Wake Up steeps to a bright greeny-yellow. The tea is slightly cloudy, which I attribute to the vitamin capsule as that’s the only thing I can think of that might cause the tea to be a bit cloudy out of the ingredients list. The tea smells sweet, and I can make out the citrus and ginger. I wish I could make out the mint, because I love the smell of mint. On first taste, Wake Up has bright flavours. The citrus and ginger combination is sublime. There’s a minty freshness at the end of each sip that I attribute to the peppermint. I can’t smell or taste the green tea base, but the flavours that I can taste are tasty.

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A Second Cup?

I did try to resteep Wake Up. I found the citrus and ginger flavours to be a lot more subdued and didn’t have the same level of natural sweetness and the flavours weren’t as bright. I would say that Wake Up is good for one steep.

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My Overall Impression

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I liked Kailo Tea’s Wake Up. I’m not sure how the vitamins really made a difference in the flavour, but I found that the tea itself had a great flavour profile with the citrus, ginger, and peppermint. The cloudiness to the tea, once you realize it’s from the vitamin capsule, isn’t off-putting. I wish it had held out for one more steep because the flavour in the initial steep was so bright and inviting. I had this tea hot, but because of the citrus and ginger flavours, I think it would do well being iced. It has a nice natural sweetness that I think doesn’t require more sweetener.

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High Noon Tea Co.’s Maple Smoke

Maple Smoke by High Noon Tea Co.
Black Tea / Flavoured
$11.00 for 50g

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High Noon Tea Co.’s Maple Smoke came to me as part of The Sugared Teacup’s June themed subscription box.

First Impressions

I should have known from the name of the tea that this was some sort of lapsang souchong, but do I ever listen to myself? (The answer is sometimes.) If you’re not familiar with it, lapsang souchong is a black tea that’s been smoked so it has a very strong smokey aroma and flavour to it.

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If you’ve ever wanted to drink a campfire, lapsang souchong is the tea for you.

Maple Smoke is a black tea that consists of: black tea, natural smoke flavour, safflower petals, and real maple syrup. I love maple syrup, and I think that’s one of the reasons why Deb picked this one to go into a Canadiana themed tea box. This tea smells incredibly strong of smoke. It reminds me of campfires and all the fun things to do with Girl Guides. Unfortunately for the tea, I don’t smell the maple syrup at all.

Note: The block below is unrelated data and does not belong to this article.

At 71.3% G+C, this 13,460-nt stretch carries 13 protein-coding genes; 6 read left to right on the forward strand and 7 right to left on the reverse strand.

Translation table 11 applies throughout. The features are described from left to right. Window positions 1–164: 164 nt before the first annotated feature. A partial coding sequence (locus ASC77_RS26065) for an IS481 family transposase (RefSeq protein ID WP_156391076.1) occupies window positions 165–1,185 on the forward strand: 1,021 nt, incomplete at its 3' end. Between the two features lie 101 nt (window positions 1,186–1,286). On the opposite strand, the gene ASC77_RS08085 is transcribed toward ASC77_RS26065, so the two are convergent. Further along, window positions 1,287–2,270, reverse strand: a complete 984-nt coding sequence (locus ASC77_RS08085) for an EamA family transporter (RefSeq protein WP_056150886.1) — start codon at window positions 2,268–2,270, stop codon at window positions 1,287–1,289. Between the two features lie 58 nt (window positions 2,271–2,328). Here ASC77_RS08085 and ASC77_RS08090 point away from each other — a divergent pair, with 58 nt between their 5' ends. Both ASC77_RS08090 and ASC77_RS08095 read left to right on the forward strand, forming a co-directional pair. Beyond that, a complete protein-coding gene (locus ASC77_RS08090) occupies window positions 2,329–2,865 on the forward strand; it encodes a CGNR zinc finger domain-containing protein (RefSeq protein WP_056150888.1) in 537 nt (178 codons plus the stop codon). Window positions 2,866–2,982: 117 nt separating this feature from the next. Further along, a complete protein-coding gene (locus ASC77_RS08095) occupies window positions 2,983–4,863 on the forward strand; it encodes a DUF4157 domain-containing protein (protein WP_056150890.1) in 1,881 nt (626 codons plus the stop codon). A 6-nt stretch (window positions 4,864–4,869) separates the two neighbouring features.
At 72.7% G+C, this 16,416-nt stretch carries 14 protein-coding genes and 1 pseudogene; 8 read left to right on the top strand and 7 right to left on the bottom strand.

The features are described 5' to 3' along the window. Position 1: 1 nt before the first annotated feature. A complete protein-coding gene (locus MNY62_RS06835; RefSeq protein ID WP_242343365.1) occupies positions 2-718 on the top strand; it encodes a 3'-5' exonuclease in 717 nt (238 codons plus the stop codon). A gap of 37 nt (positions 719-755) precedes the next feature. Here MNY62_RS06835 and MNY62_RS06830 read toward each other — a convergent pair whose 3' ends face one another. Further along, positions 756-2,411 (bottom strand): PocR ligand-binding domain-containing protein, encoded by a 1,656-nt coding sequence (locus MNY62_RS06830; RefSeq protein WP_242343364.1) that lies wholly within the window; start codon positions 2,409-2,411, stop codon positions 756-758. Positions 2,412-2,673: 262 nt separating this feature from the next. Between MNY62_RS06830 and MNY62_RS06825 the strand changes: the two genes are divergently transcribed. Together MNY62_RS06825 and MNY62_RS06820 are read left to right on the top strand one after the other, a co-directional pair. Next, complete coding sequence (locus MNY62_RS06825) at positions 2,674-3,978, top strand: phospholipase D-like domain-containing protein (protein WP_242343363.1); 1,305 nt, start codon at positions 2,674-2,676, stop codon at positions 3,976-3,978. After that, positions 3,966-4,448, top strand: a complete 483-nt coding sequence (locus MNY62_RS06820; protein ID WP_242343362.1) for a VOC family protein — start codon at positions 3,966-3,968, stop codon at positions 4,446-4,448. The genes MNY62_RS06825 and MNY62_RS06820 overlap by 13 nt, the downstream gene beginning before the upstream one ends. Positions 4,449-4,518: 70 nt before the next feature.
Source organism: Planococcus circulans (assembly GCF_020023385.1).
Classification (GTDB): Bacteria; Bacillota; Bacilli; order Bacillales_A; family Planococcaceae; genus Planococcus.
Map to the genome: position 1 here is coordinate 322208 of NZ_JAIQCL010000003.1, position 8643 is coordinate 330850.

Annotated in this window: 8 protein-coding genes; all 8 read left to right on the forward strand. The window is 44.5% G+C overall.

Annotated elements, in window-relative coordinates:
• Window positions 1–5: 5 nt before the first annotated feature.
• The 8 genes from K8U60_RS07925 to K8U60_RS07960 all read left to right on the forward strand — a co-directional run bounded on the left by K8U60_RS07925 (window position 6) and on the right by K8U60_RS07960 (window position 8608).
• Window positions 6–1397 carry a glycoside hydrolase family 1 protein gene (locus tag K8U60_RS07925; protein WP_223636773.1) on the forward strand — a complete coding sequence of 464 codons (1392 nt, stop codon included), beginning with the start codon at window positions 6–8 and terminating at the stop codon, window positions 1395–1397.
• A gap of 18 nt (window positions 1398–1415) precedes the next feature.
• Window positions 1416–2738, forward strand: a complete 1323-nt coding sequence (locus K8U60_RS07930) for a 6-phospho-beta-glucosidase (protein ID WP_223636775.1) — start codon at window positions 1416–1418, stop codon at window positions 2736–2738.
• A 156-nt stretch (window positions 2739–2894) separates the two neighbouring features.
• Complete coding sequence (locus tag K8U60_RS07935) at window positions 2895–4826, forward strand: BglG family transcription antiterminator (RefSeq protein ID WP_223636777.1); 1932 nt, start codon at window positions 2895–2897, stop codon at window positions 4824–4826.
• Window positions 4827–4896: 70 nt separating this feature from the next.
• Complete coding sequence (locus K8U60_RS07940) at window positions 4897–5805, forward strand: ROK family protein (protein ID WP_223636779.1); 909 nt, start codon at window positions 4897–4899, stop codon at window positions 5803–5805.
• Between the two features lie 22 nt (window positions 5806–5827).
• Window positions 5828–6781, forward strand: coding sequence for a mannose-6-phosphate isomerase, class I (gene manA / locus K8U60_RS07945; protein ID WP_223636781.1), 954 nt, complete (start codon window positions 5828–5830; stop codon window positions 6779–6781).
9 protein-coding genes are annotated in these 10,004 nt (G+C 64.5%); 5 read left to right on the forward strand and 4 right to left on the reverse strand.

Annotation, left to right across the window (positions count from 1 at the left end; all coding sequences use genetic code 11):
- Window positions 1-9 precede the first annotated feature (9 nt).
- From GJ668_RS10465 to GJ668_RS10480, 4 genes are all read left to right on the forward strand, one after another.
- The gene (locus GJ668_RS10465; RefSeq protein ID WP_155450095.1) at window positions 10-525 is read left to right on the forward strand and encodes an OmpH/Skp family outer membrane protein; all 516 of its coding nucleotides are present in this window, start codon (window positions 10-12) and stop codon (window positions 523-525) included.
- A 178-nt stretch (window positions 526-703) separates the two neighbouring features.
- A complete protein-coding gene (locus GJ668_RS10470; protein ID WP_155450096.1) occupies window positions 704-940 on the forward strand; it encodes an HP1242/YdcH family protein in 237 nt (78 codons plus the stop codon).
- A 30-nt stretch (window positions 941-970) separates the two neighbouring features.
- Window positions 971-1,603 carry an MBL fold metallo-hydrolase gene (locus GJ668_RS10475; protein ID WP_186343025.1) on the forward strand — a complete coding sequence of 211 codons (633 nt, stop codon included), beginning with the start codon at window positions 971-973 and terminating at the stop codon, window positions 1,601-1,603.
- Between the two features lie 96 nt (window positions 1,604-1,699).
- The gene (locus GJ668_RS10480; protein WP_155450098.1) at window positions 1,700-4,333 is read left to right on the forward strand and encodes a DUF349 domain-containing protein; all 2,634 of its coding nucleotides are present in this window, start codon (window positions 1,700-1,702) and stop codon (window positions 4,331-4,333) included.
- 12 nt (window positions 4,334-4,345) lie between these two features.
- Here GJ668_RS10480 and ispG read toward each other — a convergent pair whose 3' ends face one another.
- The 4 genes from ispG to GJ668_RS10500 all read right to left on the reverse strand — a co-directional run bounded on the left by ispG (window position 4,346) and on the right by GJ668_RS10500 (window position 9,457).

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Preparation

High Noon Tea Co. recommends steeping Maple Smoke in 100°C (212°F) water for 3 to 7 minutes or to taste. My initial steep of Maple Smoke was for 3 minutes.

First Taste

Maple Smoke steeps to a beautiful golden red and it smells both smokey and sweet (which I will be attributing to the maple syrup). The taste of this tea is, without a doubt, smokey. It’s got a nice smoothness to it in terms of texture, but the overall taste of it is strongly of smoke. I don’t really taste the maple syrup in this because the smoke is so overpowering as a flavour.

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I did attempt to doctor up this tea with a bit of sweetener (I used honey because I didn’t have maple syrup on hand) and some evaporated milk. The milk helps to tone down the smokey flavour, but doesn’t cut it down to the point where I can make out the maple syrup.

A Second Cup?

I did attempt to resteep Maple Smoke, and found the flavour to remain the same – all smoke and no maple syrup.

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My Overall Impression

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I didn’t like High Noon Tea Co.’s Maple Smoke. If you’re a fan of lapsang souchong teas, this one will probably suit you a lot more than it suits me! I wasn’t a fan of the smokey flavour, because it made the tea taste very one dimensional. While I could smell the maple syrup after the tea had been steeped, I wasn’t able to taste it because the flavour of the smoke was so overpowering compared to the rest of the ingredients. If it had been less smokey, I might have enjoyed it a little bit more. If you’re trying this tea out and find it too smokey, a bit of milk or cream goes a long way to cutting down the smokey aroma and flavours.

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Yunomi’s Shimane Aged Black Tea 2015 Vintage

Shimane Aged Black Tea 2015 Vintage by Yunomi
Black Tea / Straight
$8.00USD for 20g

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Yunomi has provided me with Shimane Aged Black Tea 2015 Vintage for the purposes of providing an honest review.

First Impressions

I was a little it surprised by how big this sample was, especially in comparison to the other 20g samples I received from Yunomi from the Takarabako Tea Farm (Shimane Oolong and Shimane Sencha Ou Midori). This black tea is aged at low temperatures and it’s a straight tea, so the only ingredient is black tea.

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The pieces are surprisingly small, with some tiny sticks mixed in with the leaves. There’s a slightly sweet aroma from the dry leaves that reminds me a bit of dried apricots.

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Preparation

Yunomi recommends steeping Shimane Aged Black Tea 2015 Vintage at 90°C (194°F) for 3-5 minutes. My initial steep of this tea was at 4 minutes.

First Taste

Shimane Aged Black Tea 2015 Vintage steeps to a deep orange. There’s a malty aroma that comes up from the tea when I poured it from my teapot to my cup. I found this tea to have a smooth mouthfeel to it when drinking it, and the malty aroma transfers into a malty flavour. There’s a touch of sweetness in the steeped tea that manages to make itself known with the malty flavours. I found that there’s a bit of a sour aftertaste with this tea, which reminds me a lot of Assam with the maltiness and sourness in that tea’s flavour profile.

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A Second Cup?

I resteeped Shimane Aged Black Tea 2015 Vintage twice – I found that the colour was a lot lighter with the first resteep, and even lighter still for the second. The malty flavour of this aged black tea is robust enough to hold strong for each resteep, and the slightly sour aftertaste eases up after the initial steep, making the subsequent steeps more ideal (in my mind).

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My Overall Impression

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I liked Yunomi’s Shimane Aged Black Tea 2015 Vintage. This aged black tea has a strong flavour profile of maltiness that would do well to replace any breakfast tea if you needed a tea that’s even stronger in the morning. Because of the Assam-like qualities, I think it could handle being doctored up with some sweetener or cream. I was more fond of the second steep than I was of the first, because the sour aftertaste was more subdued. I enjoyed this one and think it has its place at an afternoon tea party if you wanted to branch away from the standard Earl Grey.